# Converse of a Theorem

## Converse of a Theorem

a theorem obtained by reversing the roles of premise and conclusion of the initial (direct) theorem. Any theorem is the converse of its converse. Thus, a theorem and its converse are converses of each other. For example, the theorems “If two angles of a triangle are equal, then their bisectors are equal” and “If two bisectors of a triangle are equal, then the corresponding angles are equal” are converses of one another.

In general, the validity of a theorem does not imply the validity of its converse. For example, the theorem “If a number is divisible by 6, then it is divisible by 3” is true, but its converse, “If a number is divisible by 3, then it is divisible by 6,” is false.

The means used to prove a theorem may be insufficient to prove its valid converse. For example, in Euclidean geometry both the theorem “Two lines in a plane that have a common perpendicular do not intersect” and its converse, “Two noninter-secting lines in a plane have a common perpendicular,” are true. However, the proof of the second (converse) theorem is based on Euclid’s parallel postulate, whereas this postulate is unnecessary to prove the first theorem. In Lobachevskian geometry the first theorem is true and the second is false.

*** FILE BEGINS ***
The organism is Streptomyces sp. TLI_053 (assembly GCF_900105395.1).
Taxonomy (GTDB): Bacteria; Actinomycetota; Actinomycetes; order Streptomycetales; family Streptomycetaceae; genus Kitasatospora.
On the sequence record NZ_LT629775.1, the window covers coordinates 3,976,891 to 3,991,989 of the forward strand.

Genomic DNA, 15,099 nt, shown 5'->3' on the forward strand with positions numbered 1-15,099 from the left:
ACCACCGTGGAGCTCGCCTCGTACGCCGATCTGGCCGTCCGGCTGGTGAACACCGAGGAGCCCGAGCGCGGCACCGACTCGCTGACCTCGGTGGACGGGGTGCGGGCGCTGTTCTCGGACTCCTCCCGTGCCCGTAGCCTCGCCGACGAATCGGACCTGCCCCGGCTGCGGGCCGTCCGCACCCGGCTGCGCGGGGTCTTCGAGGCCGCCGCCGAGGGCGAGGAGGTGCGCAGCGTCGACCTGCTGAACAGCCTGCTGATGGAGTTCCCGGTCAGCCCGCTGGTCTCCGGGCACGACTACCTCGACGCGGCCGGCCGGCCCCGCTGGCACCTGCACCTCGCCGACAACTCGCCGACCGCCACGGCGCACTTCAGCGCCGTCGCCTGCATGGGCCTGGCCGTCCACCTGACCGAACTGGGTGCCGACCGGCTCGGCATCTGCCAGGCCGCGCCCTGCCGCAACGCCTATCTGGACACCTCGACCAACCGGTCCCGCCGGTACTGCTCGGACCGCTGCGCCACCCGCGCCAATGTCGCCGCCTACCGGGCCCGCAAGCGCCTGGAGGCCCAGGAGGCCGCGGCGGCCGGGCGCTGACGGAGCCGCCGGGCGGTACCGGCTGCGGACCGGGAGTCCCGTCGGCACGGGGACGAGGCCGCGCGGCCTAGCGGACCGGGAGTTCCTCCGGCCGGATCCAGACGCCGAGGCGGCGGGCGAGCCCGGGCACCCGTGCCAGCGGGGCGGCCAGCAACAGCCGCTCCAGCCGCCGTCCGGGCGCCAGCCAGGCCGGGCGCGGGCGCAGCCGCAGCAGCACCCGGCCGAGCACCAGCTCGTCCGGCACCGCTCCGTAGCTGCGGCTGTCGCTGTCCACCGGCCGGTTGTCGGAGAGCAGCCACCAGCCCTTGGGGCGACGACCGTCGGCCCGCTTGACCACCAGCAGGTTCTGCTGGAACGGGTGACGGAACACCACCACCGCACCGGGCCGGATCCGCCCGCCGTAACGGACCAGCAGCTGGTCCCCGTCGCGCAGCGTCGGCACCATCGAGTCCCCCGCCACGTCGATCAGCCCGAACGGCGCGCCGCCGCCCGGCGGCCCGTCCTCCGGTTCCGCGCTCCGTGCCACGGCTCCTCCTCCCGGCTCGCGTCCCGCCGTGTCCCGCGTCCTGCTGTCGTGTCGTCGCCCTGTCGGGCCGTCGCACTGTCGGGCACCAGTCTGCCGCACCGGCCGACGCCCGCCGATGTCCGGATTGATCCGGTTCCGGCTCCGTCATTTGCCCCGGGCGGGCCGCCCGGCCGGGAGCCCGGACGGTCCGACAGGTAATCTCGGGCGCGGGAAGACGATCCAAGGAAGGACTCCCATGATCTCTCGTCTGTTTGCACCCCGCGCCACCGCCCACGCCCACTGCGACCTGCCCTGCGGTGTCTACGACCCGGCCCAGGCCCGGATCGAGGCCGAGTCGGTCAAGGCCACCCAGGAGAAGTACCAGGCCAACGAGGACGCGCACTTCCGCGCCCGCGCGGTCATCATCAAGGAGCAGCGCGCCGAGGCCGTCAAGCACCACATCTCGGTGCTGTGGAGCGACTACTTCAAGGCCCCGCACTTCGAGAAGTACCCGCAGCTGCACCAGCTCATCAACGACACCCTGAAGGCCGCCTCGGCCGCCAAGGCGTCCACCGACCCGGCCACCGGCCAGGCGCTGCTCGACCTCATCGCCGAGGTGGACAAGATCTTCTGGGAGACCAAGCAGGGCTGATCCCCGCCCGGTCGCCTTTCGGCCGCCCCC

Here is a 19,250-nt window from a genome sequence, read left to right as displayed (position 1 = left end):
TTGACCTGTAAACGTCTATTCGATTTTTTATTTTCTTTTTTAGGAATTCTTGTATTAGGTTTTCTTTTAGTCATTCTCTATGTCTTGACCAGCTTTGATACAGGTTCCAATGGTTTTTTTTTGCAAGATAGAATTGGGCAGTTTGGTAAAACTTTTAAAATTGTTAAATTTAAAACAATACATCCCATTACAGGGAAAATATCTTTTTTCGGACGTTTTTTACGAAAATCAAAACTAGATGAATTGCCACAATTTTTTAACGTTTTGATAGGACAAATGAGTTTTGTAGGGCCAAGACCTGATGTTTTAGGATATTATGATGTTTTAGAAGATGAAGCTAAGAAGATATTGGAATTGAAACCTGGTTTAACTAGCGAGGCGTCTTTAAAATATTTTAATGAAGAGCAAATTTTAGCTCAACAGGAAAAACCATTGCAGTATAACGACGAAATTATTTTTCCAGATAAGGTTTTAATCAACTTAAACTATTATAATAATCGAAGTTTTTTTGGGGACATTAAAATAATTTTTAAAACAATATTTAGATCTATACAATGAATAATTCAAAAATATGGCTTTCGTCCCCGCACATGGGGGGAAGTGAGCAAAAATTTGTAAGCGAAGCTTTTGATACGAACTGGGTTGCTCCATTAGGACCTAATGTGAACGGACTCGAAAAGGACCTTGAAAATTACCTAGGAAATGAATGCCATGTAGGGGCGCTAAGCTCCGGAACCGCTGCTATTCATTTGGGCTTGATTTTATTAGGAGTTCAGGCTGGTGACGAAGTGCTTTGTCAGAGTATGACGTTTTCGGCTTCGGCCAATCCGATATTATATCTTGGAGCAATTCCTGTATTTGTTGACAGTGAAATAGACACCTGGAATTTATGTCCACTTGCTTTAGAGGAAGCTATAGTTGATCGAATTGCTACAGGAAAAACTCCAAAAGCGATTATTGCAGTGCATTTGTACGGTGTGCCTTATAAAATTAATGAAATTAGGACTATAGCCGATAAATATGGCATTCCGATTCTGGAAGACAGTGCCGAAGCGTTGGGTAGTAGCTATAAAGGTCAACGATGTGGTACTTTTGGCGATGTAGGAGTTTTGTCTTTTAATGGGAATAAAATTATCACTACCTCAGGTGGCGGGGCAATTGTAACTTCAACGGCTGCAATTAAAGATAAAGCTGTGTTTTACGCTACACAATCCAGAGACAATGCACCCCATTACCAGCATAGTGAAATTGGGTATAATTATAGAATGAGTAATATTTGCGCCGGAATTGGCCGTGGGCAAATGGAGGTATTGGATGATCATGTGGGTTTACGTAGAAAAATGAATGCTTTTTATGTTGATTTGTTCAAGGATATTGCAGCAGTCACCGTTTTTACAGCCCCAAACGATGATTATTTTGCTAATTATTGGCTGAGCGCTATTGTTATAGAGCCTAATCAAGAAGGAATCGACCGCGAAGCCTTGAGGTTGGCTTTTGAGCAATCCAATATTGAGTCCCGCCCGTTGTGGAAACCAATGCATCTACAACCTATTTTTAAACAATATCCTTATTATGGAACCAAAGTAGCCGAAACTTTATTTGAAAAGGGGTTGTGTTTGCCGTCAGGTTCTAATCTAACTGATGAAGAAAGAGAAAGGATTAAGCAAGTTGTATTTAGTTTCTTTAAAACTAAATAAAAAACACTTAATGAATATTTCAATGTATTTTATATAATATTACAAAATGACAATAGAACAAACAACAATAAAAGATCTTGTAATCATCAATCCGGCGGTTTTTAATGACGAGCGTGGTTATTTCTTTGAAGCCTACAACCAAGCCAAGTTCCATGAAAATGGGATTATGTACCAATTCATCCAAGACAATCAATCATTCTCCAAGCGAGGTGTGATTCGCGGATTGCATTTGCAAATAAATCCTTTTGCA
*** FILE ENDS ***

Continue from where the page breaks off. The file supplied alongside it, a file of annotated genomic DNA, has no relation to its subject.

The converse of a theorem is equivalent to the opposite of the direct theorem, that is, the theorem in which the premise and conclusion of the direct theorem are replaced by their negations. Therefore, the direct theorem is equivalent to the opposite of its converse, that is, the theorem that asserts that if the conclusion of the direct theorem is false, then so is its premise. The well-known method of indirect proof (*reductio ad absurdum*) is merely the replacement of the proof of a theorem by that of the opposite of its converse. If a theorem and its converse are valid, then the premise of either theorem is not only sufficient but also necessary for the validity of the conclusion. (*See*NECESSARY AND SUFFICIENT CONDITIONS.)